Sunday Morning! “Colorless Tsukuru Tzaki and his Years of Pilgrimage” by Haruki Murakami and R.I.P. Kim Shattuck
You know, in a sense, we were a perfect combination, the five of us. Like five fingers.” Ao raised his right hand and spread his thick fingers. “I still think that. The five us all naturally made up for what was lacking in the others, and totally shared our better qualities. I doubt that sort of thing will ever happen again in our adult lives. It was a one-time occurrence. I have my own family now, and of course I love them. But truthfully, I don’t have the same spontaneous, pure feeling for them that I had for all of you back then.”
At the center of Haruki Murakami’s novel Colorless Tsukuru Tazaki and his Years of Pilgrimage is a wound, the one caused when a young man was torn away from his childhood friends and abandoned, without explanation, to become a man on his own. Tsukuru was always the “colorless” member of the group in that his name had no reference to a color, but he also saw himself as nondescript, an “empty vessel”, and a bit dull. His main aspiration in life was to design train stations. The group grew up in the suburbs of Nagaya and none of them would have left had not Tsukuru gone to study in Tokyo. When we first meet him, he is at university and in a deep depression. When he returned home for a holiday, his friends avoided all contact with him. Finally, one got in touch- to tell him never to contact any of them again. Tsukuru was devastated, and ultimately transformed by the experience.
Sixteen years later, his new girlfriend Sara insists that he resolve the mystery of why his friends left him before she can move forward with him. And so, Tsukuru sets off to find out what happened so many years ago. As one might expect with Murakami, the answer isn’t entirely straightforward- there are things that might have only taken place in dreams with real world repercussions. There are digressions about people born with six fingers and a man who can see the color of each person’s aura. There is a mysterious musical prodigy. But, for the most part, this is a Bildungsroman about a young man overcoming trauma and finding who he is- not so colorless after all.
I don’t know if “Murakamiesque” is an adjective as of yet, but it really should be. His novels have a tone that is fairly difficult to describe “sweetly humanist, somewhat sad stories of quests of self-discovery that seem to take place in a less-menacing Twilight Zone”, is the best I can do. His interests: classical music, luxury automobiles, erotic dreams, etc. are all here. But it was a different sort of story than something like The Wind-up Bird Chronicle”, more realistic and personal. Murakami’s novels seem to take place on three levels: the realistic and somewhat quotidian, where his prose is often compared to Raymond Carver or Hemingway; the psychological, where his characters are often somewhat detached young men going through a profound personal crisis; and the surreal world of spirits, magic, and dreams. What makes his stories unique is how these levels weave together with certain motifs recurring, but without one mode dominating. I could see how one of the darker subthemes here could have become the central story line of a novel by, say, Stephen King. But, Murakami sticks to the highly relatable themes of how friendship and pain both shape us.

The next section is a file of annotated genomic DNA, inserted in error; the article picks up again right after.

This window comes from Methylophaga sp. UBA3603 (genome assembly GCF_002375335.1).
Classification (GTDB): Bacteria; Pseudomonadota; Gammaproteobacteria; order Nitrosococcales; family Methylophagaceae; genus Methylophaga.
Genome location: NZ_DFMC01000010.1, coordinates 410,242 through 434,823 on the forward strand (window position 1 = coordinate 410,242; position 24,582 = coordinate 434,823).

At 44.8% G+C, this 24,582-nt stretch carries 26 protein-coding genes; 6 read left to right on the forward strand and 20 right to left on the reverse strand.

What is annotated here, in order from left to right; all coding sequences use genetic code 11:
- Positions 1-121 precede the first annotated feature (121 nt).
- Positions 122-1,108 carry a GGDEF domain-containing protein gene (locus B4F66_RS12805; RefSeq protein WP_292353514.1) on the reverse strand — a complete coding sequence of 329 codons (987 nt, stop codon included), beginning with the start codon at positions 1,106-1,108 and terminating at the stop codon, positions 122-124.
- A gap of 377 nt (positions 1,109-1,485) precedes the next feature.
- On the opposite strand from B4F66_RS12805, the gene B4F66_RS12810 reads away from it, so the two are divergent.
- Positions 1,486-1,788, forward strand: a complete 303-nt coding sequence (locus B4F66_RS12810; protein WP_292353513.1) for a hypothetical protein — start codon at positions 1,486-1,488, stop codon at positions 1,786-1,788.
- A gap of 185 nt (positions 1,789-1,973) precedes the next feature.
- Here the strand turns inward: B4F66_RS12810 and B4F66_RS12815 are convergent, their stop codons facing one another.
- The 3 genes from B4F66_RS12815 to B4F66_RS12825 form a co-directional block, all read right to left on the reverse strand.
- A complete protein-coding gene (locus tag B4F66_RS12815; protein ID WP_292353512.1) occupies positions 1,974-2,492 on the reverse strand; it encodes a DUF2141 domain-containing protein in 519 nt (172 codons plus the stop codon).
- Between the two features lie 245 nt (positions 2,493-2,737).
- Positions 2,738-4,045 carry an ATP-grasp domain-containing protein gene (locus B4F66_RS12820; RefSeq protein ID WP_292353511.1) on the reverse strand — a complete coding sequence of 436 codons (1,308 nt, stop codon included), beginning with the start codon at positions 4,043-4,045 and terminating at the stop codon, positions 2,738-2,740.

I suspect that some readers will find this book less satisfying than previous Murakami novels. Like Stephen King, his ending doesn’t really tie things up. And much of the plot consists of Tsukuru traveling to visit one of the friends after sixteen years, only to find them apologetic and willing to tell him the exact information he needs to know. Yet, the novel never really solves its central mystery- whether our actions in dreams have real-world consequences. Murukami also reminds one of Kafka or Lynch in that he leaves many of his mysteries open and unexplained. Some will find this frustrating.
But, for me, none of it really mattered. The real story was how Tsukuru became a stronger, wiser, and more fully-formed individual through his painful years of wandering. The rest was just the strange mysteries of life, which Murakami is particularly skilled at capturing.
One more thing: I’d be remiss if I didn’t mention Kim Shattuck. When I was about 23, the first girl who I really fell in love with made me a mix tape (!) with the great song “From Your Girl” by the band the Muffs on it. I also fell in love with the band, getting that debut album and everything that followed. They were hard to describe- sort of a mix of garage, power pop, mersey beat, Herman’s Hermits, and punk rock! But, for me, the Muffs were my go-to band for when I needed some cheering up. Kim Shattuck was an amazing songrwiter, a hilarious character, and a heck of a screamer. Like a lot of people, I was very sad to hear that she recently died after a private two-year battle with ALS. In fact, I was in tears.